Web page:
|Rwanda and Burundi Country Office, Newsletter for 2022||2022 has been a big year for Save the Children Rwanda and Burundi. We did whatever it took to improve the lives of children and their families in Rwanda and Burundi.
Because of the support of our partners and donors, Save the Children was commissioned by UNHCR as its 2023 project implementing partner in Rwanda and Burundi. Because of this, we will expand our programs nationally, around health and nutrition, child protection, gender-based violence, and complementary pathways to provide skilled refugees with job opportunities.
Through our child protection interventions in Mahama Refugee Camp, we reached 18,458 children.
In Burundi, as well as becoming UNHCR partner of choice nationally, we also started new World Bank and EU contracts which will reach thousands of gender based violence survivors and prevent thousands more cases.
Under Education, we trained 5,800 pre-primary teachers and 4,322 school leaders in play-based and age-appropriate activities.
Kumwe Hub, our innovation and impact investment Hub, has taken off with a new team, new funding partners, and new projects. 6 child-focused businesses have received loans amounting to $63,300 through Ongezea Loans Fund. 14 Rwandan businesses working with different ASRH themes were awarded grants through our Ndashinganye Grants, and a daycare for entrepreneur mothers was established in Mahama Refugee Camp.
|Humanitarian Quarterly Newsletter _July to September 2022||Kirehe District officials visited the Mahama II Health Centre to assess the progress made in addressing what the Ministry of Health recommended Save the Children so that the Mahama II Health facility can be medicalized. The delegation appreciated the progress made after visiting the maternity ward and the operation theatre.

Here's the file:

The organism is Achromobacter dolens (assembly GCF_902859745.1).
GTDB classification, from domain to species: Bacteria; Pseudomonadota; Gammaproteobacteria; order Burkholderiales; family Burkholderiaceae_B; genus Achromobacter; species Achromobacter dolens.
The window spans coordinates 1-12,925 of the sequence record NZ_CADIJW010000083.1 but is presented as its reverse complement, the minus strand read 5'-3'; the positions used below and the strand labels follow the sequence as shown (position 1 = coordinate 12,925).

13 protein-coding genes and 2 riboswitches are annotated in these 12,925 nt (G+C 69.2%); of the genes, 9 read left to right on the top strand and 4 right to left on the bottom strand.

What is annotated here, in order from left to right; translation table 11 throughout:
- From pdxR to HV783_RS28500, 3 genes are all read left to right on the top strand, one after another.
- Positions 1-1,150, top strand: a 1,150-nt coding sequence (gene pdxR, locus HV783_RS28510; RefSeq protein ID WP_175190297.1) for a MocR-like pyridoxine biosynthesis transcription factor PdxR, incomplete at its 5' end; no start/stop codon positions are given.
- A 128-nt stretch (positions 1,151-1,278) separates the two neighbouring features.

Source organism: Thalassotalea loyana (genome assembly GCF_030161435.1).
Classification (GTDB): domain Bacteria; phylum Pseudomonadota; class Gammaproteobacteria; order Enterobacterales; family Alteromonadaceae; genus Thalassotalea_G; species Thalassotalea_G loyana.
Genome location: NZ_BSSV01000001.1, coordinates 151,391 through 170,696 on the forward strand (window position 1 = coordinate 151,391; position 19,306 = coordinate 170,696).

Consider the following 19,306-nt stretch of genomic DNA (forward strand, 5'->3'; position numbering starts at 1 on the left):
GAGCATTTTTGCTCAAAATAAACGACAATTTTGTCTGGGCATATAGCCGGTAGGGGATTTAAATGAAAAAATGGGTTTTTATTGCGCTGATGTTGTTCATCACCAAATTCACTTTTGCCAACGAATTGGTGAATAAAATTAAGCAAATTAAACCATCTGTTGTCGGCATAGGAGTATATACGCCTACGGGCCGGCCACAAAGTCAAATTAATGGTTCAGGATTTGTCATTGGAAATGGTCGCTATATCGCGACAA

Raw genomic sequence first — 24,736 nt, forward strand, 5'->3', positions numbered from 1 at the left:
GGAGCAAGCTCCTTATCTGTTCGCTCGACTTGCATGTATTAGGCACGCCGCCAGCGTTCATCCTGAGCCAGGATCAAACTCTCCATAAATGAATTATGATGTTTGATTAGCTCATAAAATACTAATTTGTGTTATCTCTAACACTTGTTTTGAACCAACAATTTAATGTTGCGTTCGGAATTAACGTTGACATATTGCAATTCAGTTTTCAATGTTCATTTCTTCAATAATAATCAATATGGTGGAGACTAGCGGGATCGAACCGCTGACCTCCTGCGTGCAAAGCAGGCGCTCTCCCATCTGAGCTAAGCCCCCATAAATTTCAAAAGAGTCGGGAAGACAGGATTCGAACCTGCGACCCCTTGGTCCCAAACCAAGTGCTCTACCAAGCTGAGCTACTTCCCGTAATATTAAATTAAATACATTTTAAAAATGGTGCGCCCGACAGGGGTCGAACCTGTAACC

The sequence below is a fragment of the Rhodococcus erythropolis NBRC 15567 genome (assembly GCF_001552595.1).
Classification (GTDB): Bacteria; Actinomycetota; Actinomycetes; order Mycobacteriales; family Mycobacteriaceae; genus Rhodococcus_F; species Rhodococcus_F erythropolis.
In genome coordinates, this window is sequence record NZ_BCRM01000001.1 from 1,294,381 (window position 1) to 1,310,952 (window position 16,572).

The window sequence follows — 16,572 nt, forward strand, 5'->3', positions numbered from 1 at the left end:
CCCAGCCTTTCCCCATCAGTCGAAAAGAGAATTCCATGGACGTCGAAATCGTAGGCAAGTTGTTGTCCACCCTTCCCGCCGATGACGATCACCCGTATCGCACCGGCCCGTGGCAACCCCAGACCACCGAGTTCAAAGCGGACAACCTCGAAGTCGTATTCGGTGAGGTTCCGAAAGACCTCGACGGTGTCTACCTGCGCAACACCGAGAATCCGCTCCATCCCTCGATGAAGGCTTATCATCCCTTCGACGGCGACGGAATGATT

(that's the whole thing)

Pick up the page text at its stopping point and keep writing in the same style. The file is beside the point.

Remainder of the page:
SCI upgraded Mahama II Health Centre to provide more obstetric emergency services, including cesarean sections and blood transfusions.
It’s expected the Medicalized Health Centre to start offering surgical services on November 1, 2022.||06/10/2022||7MB|
|Rwanda and Burundi Country office, Q2 2022 Newsletter||Medicalization: Save the Children has completed the construction works for the medicalization of Mahama II Health Centre serving both refugees in Mahama and the host communities. It is now awaiting for the certification by the Ministry of Health to fully start its operations.
|Final Report First Steps Program ||First steps is a program implemented by Save the Children and Umuhuza that aims to increase the knowledge and skills of parents to support their children's cognitive, social emotional and physical development in Rwanda.||20/06/2022||8MB|
|Endline Evaluation of Advanced School Readiness Project||School readiness is the foundation of equity and quality education. It is gaining global support as a viable means to help young children reach their full developmental potential and engage in lifelong learning.
|School for Change Endline evaluation ||This report presents the findings and recommendations of the School for Change project endline evaluation.||20/06/2022||9MB|
|Qualitative Endline Evaluation- First Steps Program in Rwand||First steps is a program implemented by Save the Children and Umuhuza that aims to increase the knowledge and skills of parents to support their children's cognitive, social emotional and physical development in Rwanda. ||20/06/2022||6MB|
|Next Generations Kids and Integrations Projects||Sustainable success in protecting refugee Children lies in integrating their matters into existing national child protection and welfare systems. ||20/06/2022||4MB|
|Rwanda and Burundi Country Office Q12022 Newsletter||We would like to thank you! Your generous support allowed us to directly assist 621,697 people in 2021, among them 486,907 children. In 2022, we continue to serve the communities in Rwanda and Burundi and do whatever it takes to save children. ||21/04/2022||7MB|
|Save the Children’s recent needs assessment in Burundi.||We are pleased to share this report from Save the Children’s recent needs assessment in Burundi. Our assessment aimed to capture the scope and scale of the Education and Protection needs among internally displaced, returnee and host communities in Kirundo, Ruyigi and Cankuzo. These three provinces are among those receiving the most returnees, and were highlighted in the 2021 Burundi Humanitarian Needs Overview as presenting the most severe needs.